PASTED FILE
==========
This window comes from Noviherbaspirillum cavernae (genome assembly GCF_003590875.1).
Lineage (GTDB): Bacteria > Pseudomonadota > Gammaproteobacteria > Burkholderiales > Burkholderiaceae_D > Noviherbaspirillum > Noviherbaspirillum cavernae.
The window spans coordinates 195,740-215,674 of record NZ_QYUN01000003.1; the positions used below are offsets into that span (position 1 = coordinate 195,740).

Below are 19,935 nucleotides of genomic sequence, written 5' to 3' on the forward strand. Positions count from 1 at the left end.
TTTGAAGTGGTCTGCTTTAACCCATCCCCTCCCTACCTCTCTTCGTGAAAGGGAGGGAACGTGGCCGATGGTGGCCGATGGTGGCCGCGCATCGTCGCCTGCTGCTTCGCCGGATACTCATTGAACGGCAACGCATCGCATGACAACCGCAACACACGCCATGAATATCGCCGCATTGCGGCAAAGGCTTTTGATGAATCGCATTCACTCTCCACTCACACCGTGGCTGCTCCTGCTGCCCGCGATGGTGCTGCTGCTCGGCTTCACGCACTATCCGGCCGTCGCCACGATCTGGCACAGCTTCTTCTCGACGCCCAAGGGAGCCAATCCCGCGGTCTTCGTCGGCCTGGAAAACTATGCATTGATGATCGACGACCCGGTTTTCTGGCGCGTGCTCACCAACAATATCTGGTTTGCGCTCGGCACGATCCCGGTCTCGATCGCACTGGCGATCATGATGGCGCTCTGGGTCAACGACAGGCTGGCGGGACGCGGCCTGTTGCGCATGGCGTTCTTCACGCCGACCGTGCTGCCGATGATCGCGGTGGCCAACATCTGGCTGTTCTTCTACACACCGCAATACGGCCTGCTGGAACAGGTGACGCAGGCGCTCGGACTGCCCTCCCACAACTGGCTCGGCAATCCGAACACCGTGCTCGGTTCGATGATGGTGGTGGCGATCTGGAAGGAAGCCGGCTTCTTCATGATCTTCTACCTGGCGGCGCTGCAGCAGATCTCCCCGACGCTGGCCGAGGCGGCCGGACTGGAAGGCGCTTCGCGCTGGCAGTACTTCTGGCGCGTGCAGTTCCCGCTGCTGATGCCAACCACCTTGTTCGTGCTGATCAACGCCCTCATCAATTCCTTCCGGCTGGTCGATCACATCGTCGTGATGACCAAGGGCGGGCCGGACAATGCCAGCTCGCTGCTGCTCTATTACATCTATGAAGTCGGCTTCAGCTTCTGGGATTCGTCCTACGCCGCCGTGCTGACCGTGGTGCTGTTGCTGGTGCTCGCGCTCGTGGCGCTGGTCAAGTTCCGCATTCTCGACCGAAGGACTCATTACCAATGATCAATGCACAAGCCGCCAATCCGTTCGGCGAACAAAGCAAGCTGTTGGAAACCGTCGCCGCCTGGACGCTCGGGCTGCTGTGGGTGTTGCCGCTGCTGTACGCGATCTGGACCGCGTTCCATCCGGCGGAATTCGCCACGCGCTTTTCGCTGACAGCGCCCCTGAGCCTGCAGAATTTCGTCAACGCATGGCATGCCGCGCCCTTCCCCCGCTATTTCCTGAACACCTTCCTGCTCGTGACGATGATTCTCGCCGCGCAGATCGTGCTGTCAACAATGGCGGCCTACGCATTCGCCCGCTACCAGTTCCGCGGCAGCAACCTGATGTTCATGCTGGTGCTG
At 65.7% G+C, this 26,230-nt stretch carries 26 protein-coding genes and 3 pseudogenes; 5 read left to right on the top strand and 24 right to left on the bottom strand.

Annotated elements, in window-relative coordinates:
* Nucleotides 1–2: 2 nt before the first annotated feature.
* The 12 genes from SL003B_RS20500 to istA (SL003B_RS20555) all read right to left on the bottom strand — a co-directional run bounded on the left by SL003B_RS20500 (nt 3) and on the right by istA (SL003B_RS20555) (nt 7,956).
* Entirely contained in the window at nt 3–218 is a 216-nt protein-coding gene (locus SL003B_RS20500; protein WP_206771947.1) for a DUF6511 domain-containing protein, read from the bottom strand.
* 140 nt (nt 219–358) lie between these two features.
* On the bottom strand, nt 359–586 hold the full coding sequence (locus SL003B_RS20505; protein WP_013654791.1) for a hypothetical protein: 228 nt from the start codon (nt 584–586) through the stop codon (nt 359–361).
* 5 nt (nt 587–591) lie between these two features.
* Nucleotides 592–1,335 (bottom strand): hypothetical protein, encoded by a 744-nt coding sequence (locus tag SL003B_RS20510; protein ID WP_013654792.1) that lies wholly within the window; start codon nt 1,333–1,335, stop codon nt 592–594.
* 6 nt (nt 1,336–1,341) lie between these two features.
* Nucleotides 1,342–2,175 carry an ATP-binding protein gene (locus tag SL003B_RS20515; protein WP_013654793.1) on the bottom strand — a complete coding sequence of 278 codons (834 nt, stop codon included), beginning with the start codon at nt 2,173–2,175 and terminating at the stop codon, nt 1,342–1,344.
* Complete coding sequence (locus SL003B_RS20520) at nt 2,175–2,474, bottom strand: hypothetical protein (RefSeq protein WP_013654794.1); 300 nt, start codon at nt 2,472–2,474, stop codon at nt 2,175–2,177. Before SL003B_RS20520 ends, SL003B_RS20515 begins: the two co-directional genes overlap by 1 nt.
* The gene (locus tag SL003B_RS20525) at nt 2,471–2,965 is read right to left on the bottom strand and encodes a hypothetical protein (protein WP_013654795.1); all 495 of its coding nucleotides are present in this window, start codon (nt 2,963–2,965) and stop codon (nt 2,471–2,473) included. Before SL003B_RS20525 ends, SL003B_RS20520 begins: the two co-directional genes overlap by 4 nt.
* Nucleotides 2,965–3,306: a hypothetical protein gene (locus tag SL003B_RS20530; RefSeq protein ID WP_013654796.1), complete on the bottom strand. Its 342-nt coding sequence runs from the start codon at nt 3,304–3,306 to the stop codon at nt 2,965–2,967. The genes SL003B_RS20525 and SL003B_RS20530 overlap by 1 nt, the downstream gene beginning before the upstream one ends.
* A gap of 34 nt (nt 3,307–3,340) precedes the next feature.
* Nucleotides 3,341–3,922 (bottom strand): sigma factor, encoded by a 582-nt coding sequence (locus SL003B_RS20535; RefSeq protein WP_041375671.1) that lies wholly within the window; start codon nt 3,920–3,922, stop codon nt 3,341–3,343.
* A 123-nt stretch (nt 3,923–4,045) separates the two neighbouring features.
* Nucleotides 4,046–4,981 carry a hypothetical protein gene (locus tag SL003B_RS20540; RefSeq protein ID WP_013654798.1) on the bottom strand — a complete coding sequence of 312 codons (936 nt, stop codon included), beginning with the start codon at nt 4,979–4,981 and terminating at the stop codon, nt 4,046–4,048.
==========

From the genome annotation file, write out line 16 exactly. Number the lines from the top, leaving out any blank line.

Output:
* Nucleotides 1,342–2,175 carry an ATP-binding protein gene (locus tag SL003B_RS20515; protein WP_013654793.1) on the bottom strand — a complete coding sequence of 278 codons (834 nt, stop codon included), beginning with the start codon at nt 2,173–2,175 and terminating at the stop codon, nt 1,342–1,344.